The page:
Time for a ramble. I don’t really know where this will go. Let’s start and see where I end up.
I haven’t written anything on my blog for a while. As usual I can blame work. Since September it has been pretty much non-stop. I had a few days of photography here and there which were actually very productive, but most weekends were either spent working, or catching up with stuff I would normally do when not working. Some things never change.
This has also meant almost no time out making images. What makes it worse is that I still regularly browse image sharing sites each day, and seeing people post amazing photos whilst I am on the train to the office gets very frustrating.
One upside to all this is that my work means I have enough money to go on holiday to spectacular places. After a particularly gruelling project the end was in sight, which was waiting to be rewarded with a trip to the Lofoten Islands in Norway with two friends, as well as some time in Sweden and Finland. I’d visited Lofoten last year and couldn’t wait to go back.
To cut a long story short, although I enjoyed the holiday and got to do some very cool things like dog sledding and riding snowmobiles, photographically for me it was a washout. The weather was generally awful. It started with 3-4 days of solid rain storms, making photography very challenging. When the weather eventually cleared the rain had ruined the landscape. After going through my images, in retrospect I think I have one photo I like of some trees from Finland (below), and a whole lot of uninspiring guff.
In the past two years Lofoten seems to have gone from relatively quiet to being every photographer’s back garden. Browse 500px on any given day and you will see at least one photo from there in the top 10, and probably 10-15 in the top 100. It’s hard to get something different there now. Another compounding factor is that, unless you have spectacular weather and light, someone will have a very similar shot in ideal light conditions.
Although unsuccessful in photographic terms, the holiday has made me think a lot about my photography and what I want to achieve with it.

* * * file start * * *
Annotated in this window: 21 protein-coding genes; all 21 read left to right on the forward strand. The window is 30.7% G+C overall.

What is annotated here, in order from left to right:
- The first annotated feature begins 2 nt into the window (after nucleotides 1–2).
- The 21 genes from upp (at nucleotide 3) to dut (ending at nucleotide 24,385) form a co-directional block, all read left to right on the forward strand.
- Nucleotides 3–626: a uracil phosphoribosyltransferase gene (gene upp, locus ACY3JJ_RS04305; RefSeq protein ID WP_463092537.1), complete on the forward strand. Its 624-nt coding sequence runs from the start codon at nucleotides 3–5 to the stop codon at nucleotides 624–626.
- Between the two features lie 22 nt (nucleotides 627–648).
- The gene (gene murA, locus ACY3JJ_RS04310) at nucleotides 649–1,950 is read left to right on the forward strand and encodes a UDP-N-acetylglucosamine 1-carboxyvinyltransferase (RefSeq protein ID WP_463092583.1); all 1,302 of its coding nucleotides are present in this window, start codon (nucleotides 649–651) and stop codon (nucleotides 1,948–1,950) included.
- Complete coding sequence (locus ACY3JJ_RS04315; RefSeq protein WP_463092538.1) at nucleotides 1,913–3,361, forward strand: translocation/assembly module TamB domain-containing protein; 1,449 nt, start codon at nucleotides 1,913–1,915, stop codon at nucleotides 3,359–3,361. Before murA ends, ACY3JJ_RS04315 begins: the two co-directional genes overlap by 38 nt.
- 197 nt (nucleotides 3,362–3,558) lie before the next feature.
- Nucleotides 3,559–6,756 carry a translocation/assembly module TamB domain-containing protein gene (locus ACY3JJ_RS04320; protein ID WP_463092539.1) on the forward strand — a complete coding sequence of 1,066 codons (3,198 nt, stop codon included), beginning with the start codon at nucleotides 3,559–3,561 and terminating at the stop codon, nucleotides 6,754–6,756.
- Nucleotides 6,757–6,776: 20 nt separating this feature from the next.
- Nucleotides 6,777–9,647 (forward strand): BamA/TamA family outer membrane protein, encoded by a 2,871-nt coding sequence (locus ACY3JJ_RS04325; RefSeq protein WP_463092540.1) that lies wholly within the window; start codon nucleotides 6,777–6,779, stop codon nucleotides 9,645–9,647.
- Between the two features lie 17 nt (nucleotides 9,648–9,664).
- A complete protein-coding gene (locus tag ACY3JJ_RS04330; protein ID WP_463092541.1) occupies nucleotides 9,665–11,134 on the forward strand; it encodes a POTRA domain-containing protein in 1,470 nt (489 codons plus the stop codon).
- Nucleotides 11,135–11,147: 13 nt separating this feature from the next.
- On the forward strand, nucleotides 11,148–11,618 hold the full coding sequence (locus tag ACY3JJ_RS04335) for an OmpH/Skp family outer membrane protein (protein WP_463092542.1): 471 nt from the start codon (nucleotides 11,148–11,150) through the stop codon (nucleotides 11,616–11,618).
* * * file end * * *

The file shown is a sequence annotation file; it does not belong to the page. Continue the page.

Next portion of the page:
Up until recently I don’t think I have developed a certain style or direction. With many photographers who I follow you know whose image you’re looking at without needing to see the name. Whilst I am happy with some of my shots, I find increasingly that the photos that inspire me are simple, local (to the photographer) and contain no discerning landmarks. They could have been taken in the Peak District or Nepal for all I care. I think I have started moving in this direction with my recent photos from some local woods and from a very frosty morning near Cambridge. None of these photos contain stunning sunsets, iconic rocks or mountains or once in a lifetime light. However they are the images I am most happy with and are more likely to end up on my wall. If you can provoke an emotion from the viewer with this kind of image where you’ve worked to create something from nothing, to me this is more desirable than any shot of a famous viewpoint, even in epic light.
With these photos I didn’t show up a location having seen 30 shots of blazing skies over the same place taken in the previous week. It left me with no guidelines, no frame of reference and no expectations, just creative freedom and a camera. The sunrise/sunset shots of places like Lofoten are instant impact, but are also quickly becoming disposable carbon copies. They will score well on image sharing websites as clickbait but ultimately what do they give either the photographer or the viewer? A quick photo rush? Maybe they are the Mars bars of the photo world. Ultimately if you eat too many Mars bars you may become insensitive to insulin and get diabetes…if you get what I mean.
With this in mind I headed out today to a beach near my father’s house. There’s nothing amazing there to shoot. No crazy rock formations or piers and so on. Just sand, rocks and water. The weather was pretty grim. Grey rainy skies, pretty bloody windy too. The aim was to make a simple image that I was happy with and see where this thinking takes me in future. Below is one that I am quite happy with at the moment. Maybe this will be a continuing direction for my photography that will let me get out more with the camera. It’s not really weather dependent so I don’t need crazy coloured skies or mist hanging in valleys. Ultimately if I get more time to take photos that can only be a good thing.
Will I go back to Lofoten? Maybe.
Will I head off to some other area of natural wonder later this year? Probably.
Will I be that bothered if I don’t get pink and purple skies and glorious side lighting on a complicated foreground object? Let’s see.